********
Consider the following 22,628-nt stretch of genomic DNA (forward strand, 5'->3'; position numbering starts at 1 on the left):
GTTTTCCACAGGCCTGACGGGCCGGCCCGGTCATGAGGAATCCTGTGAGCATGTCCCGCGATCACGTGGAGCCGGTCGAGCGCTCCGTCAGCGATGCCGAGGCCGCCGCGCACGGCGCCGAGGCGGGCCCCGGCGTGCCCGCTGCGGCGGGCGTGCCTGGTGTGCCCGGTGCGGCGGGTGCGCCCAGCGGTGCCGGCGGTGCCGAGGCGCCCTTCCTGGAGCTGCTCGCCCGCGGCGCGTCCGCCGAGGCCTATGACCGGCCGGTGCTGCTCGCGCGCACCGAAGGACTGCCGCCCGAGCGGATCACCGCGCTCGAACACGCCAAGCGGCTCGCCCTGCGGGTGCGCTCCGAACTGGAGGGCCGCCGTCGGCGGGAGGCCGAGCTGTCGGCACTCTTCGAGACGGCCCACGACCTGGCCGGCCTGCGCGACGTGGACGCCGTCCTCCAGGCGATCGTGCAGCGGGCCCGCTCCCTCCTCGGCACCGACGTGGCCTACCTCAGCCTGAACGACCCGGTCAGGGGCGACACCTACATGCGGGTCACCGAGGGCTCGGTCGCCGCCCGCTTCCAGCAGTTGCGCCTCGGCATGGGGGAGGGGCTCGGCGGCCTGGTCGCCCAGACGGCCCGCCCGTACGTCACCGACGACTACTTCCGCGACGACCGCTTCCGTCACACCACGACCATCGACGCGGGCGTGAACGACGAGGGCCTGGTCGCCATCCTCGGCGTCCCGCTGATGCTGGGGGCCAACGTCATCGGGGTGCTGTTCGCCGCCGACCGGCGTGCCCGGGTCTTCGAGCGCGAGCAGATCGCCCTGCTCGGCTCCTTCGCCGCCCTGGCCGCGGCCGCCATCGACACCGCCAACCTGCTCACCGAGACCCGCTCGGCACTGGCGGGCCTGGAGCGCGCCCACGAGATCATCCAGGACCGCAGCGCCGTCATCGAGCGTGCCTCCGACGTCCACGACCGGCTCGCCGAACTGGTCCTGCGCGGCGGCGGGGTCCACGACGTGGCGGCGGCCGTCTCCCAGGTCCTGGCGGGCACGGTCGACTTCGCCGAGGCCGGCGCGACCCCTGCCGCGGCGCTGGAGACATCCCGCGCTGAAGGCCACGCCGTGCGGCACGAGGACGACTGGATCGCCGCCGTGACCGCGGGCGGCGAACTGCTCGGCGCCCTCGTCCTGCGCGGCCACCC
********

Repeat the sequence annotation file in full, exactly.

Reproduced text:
Consider the following 22,628-nt stretch of genomic DNA (forward strand, 5'->3'; position numbering starts at 1 on the left):
GTTTTCCACAGGCCTGACGGGCCGGCCCGGTCATGAGGAATCCTGTGAGCATGTCCCGCGATCACGTGGAGCCGGTCGAGCGCTCCGTCAGCGATGCCGAGGCCGCCGCGCACGGCGCCGAGGCGGGCCCCGGCGTGCCCGCTGCGGCGGGCGTGCCTGGTGTGCCCGGTGCGGCGGGTGCGCCCAGCGGTGCCGGCGGTGCCGAGGCGCCCTTCCTGGAGCTGCTCGCCCGCGGCGCGTCCGCCGAGGCCTATGACCGGCCGGTGCTGCTCGCGCGCACCGAAGGACTGCCGCCCGAGCGGATCACCGCGCTCGAACACGCCAAGCGGCTCGCCCTGCGGGTGCGCTCCGAACTGGAGGGCCGCCGTCGGCGGGAGGCCGAGCTGTCGGCACTCTTCGAGACGGCCCACGACCTGGCCGGCCTGCGCGACGTGGACGCCGTCCTCCAGGCGATCGTGCAGCGGGCCCGCTCCCTCCTCGGCACCGACGTGGCCTACCTCAGCCTGAACGACCCGGTCAGGGGCGACACCTACATGCGGGTCACCGAGGGCTCGGTCGCCGCCCGCTTCCAGCAGTTGCGCCTCGGCATGGGGGAGGGGCTCGGCGGCCTGGTCGCCCAGACGGCCCGCCCGTACGTCACCGACGACTACTTCCGCGACGACCGCTTCCGTCACACCACGACCATCGACGCGGGCGTGAACGACGAGGGCCTGGTCGCCATCCTCGGCGTCCCGCTGATGCTGGGGGCCAACGTCATCGGGGTGCTGTTCGCCGCCGACCGGCGTGCCCGGGTCTTCGAGCGCGAGCAGATCGCCCTGCTCGGCTCCTTCGCCGCCCTGGCCGCGGCCGCCATCGACACCGCCAACCTGCTCACCGAGACCCGCTCGGCACTGGCGGGCCTGGAGCGCGCCCACGAGATCATCCAGGACCGCAGCGCCGTCATCGAGCGTGCCTCCGACGTCCACGACCGGCTCGCCGAACTGGTCCTGCGCGGCGGCGGGGTCCACGACGTGGCGGCGGCCGTCTCCCAGGTCCTGGCGGGCACGGTCGACTTCGCCGAGGCCGGCGCGACCCCTGCCGCGGCGCTGGAGACATCCCGCGCTGAAGGCCACGCCGTGCGGCACGAGGACGACTGGATCGCCGCCGTGACCGCGGGCGGCGAACTGCTCGGCGCCCTCGTCCTGCGCGGCCACCC